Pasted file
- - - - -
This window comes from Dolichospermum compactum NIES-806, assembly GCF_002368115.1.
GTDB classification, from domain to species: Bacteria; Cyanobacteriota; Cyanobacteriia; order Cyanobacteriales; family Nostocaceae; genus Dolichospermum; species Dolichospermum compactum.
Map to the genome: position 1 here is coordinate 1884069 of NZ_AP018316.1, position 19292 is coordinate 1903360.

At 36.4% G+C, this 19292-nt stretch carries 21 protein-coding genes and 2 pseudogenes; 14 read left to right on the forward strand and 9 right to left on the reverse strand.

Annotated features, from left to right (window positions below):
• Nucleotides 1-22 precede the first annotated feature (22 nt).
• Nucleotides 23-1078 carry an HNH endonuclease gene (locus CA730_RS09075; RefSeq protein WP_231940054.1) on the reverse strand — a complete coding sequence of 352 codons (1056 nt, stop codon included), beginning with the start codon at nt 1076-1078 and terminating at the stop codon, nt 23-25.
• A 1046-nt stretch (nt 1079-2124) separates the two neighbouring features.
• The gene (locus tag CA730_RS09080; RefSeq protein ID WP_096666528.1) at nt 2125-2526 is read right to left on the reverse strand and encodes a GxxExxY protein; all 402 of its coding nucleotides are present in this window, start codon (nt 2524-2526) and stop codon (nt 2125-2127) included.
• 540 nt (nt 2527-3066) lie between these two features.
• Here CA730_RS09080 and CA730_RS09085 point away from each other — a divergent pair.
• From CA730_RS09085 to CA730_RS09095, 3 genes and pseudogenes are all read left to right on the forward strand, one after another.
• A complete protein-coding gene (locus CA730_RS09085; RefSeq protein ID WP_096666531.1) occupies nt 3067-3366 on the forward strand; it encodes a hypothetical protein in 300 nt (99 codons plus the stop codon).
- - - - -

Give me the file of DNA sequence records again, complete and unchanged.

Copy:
This window comes from Dolichospermum compactum NIES-806, assembly GCF_002368115.1.
GTDB classification, from domain to species: Bacteria; Cyanobacteriota; Cyanobacteriia; order Cyanobacteriales; family Nostocaceae; genus Dolichospermum; species Dolichospermum compactum.
Map to the genome: position 1 here is coordinate 1884069 of NZ_AP018316.1, position 19292 is coordinate 1903360.

At 36.4% G+C, this 19292-nt stretch carries 21 protein-coding genes and 2 pseudogenes; 14 read left to right on the forward strand and 9 right to left on the reverse strand.

Annotated features, from left to right (window positions below):
• Nucleotides 1-22 precede the first annotated feature (22 nt).
• Nucleotides 23-1078 carry an HNH endonuclease gene (locus CA730_RS09075; RefSeq protein WP_231940054.1) on the reverse strand — a complete coding sequence of 352 codons (1056 nt, stop codon included), beginning with the start codon at nt 1076-1078 and terminating at the stop codon, nt 23-25.
• A 1046-nt stretch (nt 1079-2124) separates the two neighbouring features.
• The gene (locus tag CA730_RS09080; RefSeq protein ID WP_096666528.1) at nt 2125-2526 is read right to left on the reverse strand and encodes a GxxExxY protein; all 402 of its coding nucleotides are present in this window, start codon (nt 2524-2526) and stop codon (nt 2125-2127) included.
• 540 nt (nt 2527-3066) lie between these two features.
• Here CA730_RS09080 and CA730_RS09085 point away from each other — a divergent pair.
• From CA730_RS09085 to CA730_RS09095, 3 genes and pseudogenes are all read left to right on the forward strand, one after another.
• A complete protein-coding gene (locus CA730_RS09085; RefSeq protein ID WP_096666531.1) occupies nt 3067-3366 on the forward strand; it encodes a hypothetical protein in 300 nt (99 codons plus the stop codon).